Tuesday 26 March 2024

Young Lovers: Louise Alder and Joseph Middleton in an entrancing evening at Wigmore Hall

Joseph Middleton & Louise Alder at Wigmore Hall in 2022
Joseph Middleton & Louise Alder at Wigmore Hall in 2022

Young Lovers: Fauré, Nadia Boulanger & Raoul Pugno, Mahler, Copland, Ned Rorem, Rogers & Hammerstein; Louise Alder, Joseph Middleton; Wigmore Hall
Reviewed 25 March 2024

Young love in all its forms in an entrancing recital from this duo partnership which took is from France to settings of a Belgian symbolist to intimate Mahler, then evocations of a New England poet and an American composer in Paris, before ending with a damned good song from musical theatre

Soprano Louise Alder and pianist Joseph Middleton returned to Wigmore Hall on Monday 25 March 2024 with Young Lovers, a programme that moved from French song to German, to American, beginning with Fauré and Nadia Boulanger, then Mahler's Rückert Lieder followed by Copland's 12 poems of Emily Dickinson, two songs by Ned Rorem and ending with Hello, Young Lovers from Rogers & Hammerstein's The King and I.

We began with a group of songs by Gabriel Fauré, beginning with 16-year-old Fauré setting Victor Hugo, another setting of Hugo from his student days followed by two later songs. Le papillon e la fleur is Fauré's Opus 1, No. 1, his first song in a long career that would take him from 1861 through to the 1920s. We began with light amusement, yet full of engaging character and signalling that in addition to lovely tone, care about words and a luxurious sense of line, Alder is a delightful story-teller. Chanson d'amour (from 1882, later in the composer's career) was somewhat impulse with an urgency of tone and restlessness that belied the sentiment. Returning to Victor Hugo, Reve d'amour from Fauré's student days was serious, yet with a light, fluid texture, flowing beautifully. Finally, another later song, from 1879, Notre amour, impulsive, urgent and delightful. More Fauré please.

In 1909 (at the age of 22), Nadia Boulanger collaborated with Raoul Pugno, a French composer with whom she often played piano duets, to write a song cycle based on the poems of Belgian Symbolist poet Émile Verhaeren (1855-1916). We heard three songs from the cycle, all very French, bringing Fauré into the 20th century, yet without quite scaring the horses. C'était en juin was urgent and ardent, Alder's vivid performance giving a sense of the poet being carried away in the excitement love. Que tes yeux clairs, tes yeux d'été was quiet and intense, with a sense of calmness and relaxed luxuriance. Finally, S'il arrive jamais was urgent, the voice carried away over the ardently rippling piano accompaniment.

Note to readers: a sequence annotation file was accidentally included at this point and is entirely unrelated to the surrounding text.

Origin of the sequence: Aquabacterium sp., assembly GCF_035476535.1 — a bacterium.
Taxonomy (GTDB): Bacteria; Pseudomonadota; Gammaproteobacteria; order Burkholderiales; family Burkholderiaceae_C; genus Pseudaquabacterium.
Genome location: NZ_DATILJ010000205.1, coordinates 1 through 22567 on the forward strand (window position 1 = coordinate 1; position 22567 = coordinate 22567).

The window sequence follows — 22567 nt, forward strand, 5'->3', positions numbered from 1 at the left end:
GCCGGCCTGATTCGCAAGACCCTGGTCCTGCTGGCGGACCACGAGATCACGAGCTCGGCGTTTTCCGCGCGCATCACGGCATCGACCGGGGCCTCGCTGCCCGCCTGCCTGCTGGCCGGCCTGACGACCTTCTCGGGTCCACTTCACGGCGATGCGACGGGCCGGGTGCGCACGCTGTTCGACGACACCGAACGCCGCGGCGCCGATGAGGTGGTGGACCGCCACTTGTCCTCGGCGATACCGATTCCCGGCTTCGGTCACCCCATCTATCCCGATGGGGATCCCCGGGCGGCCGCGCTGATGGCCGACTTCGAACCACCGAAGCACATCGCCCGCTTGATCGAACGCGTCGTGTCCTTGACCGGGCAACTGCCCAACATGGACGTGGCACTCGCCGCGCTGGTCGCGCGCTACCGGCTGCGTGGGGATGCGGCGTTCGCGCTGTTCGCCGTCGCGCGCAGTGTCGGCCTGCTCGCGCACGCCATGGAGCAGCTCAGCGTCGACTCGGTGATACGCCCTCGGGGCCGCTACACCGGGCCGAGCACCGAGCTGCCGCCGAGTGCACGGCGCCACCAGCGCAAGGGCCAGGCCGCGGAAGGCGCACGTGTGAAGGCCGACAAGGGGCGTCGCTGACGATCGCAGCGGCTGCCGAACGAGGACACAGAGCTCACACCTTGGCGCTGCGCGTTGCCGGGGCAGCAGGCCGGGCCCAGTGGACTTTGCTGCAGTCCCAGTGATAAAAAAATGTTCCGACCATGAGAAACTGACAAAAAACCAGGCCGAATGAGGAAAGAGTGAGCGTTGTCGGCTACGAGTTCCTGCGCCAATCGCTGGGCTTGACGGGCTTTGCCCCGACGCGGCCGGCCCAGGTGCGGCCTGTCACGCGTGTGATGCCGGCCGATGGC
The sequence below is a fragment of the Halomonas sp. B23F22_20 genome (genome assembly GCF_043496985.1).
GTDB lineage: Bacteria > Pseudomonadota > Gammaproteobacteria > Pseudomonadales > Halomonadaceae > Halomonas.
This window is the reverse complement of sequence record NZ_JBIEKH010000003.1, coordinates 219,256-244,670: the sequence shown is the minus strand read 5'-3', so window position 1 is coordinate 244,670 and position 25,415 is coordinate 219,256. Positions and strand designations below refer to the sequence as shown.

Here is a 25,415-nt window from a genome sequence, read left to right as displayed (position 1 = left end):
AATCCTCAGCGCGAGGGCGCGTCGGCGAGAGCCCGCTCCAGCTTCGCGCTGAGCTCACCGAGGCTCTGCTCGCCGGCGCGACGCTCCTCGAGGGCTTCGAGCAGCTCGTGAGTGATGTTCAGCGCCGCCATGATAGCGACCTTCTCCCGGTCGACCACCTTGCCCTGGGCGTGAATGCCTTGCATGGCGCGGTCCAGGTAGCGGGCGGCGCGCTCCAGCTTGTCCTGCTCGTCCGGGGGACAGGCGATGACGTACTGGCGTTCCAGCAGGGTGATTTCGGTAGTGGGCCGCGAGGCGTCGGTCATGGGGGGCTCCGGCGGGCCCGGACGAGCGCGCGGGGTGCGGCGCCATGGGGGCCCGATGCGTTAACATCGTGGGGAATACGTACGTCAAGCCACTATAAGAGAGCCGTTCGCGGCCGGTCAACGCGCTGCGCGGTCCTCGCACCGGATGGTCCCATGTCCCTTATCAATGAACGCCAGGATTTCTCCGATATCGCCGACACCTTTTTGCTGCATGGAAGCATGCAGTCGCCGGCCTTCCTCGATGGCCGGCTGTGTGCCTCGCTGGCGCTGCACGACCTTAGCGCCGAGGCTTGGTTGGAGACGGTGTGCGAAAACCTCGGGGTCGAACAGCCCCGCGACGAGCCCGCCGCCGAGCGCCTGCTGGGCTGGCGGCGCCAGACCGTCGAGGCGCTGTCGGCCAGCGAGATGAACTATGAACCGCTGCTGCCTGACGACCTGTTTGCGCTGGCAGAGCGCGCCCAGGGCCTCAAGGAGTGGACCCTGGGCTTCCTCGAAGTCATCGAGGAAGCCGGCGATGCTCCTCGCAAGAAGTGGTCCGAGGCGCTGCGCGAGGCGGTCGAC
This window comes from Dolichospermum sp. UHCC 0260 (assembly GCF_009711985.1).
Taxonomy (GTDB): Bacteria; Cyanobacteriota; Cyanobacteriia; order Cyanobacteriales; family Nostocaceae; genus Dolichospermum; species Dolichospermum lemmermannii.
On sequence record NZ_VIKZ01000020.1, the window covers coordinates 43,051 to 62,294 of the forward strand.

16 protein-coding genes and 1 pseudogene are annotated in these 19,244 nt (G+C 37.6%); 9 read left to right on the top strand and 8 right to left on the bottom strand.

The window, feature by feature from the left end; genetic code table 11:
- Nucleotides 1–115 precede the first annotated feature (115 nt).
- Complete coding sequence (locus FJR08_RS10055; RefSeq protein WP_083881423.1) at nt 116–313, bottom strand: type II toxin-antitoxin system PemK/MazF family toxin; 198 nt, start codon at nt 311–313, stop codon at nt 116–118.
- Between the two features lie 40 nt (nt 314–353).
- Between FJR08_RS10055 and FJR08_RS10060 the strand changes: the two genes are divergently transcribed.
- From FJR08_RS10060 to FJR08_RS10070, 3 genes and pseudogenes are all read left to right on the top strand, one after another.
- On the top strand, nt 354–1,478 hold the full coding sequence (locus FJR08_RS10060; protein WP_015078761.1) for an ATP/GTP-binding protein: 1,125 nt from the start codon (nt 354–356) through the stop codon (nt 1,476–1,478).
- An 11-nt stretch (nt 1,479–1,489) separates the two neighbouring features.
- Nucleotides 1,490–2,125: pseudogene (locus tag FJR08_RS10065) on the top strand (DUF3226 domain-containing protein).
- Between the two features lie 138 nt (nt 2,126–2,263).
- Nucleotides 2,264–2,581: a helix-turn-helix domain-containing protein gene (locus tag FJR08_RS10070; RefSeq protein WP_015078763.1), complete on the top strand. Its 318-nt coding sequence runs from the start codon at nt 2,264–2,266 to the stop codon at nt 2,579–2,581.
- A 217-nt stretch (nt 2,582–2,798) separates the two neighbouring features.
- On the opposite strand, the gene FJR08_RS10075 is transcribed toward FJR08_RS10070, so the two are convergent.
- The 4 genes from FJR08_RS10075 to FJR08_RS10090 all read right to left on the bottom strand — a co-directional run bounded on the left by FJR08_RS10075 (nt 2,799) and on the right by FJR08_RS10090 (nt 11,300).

Mahler's Rückert Lieder came next. Written in 1901 and 1902, the cycle included one song 'Liebst du um Schönheit' that was a personal gift for Alma and was not included in the early performances of the cycle. Order seems to have been flexible, especially Mahler's first two performances both omitted the one song and moved the others around. Mahler wrote the orchestra and piano accompaniments simultaneously, so these really are songs with piano accompaniment rather than a piano reduction of the orchestral score. For all the luxuriance of Mahler's orchestral writing (and the orchestra for these is relatively small), there is an intimacy to the piano versions, which chimes in with the fact that apart from 'Um Mitternacht', these are songs about love.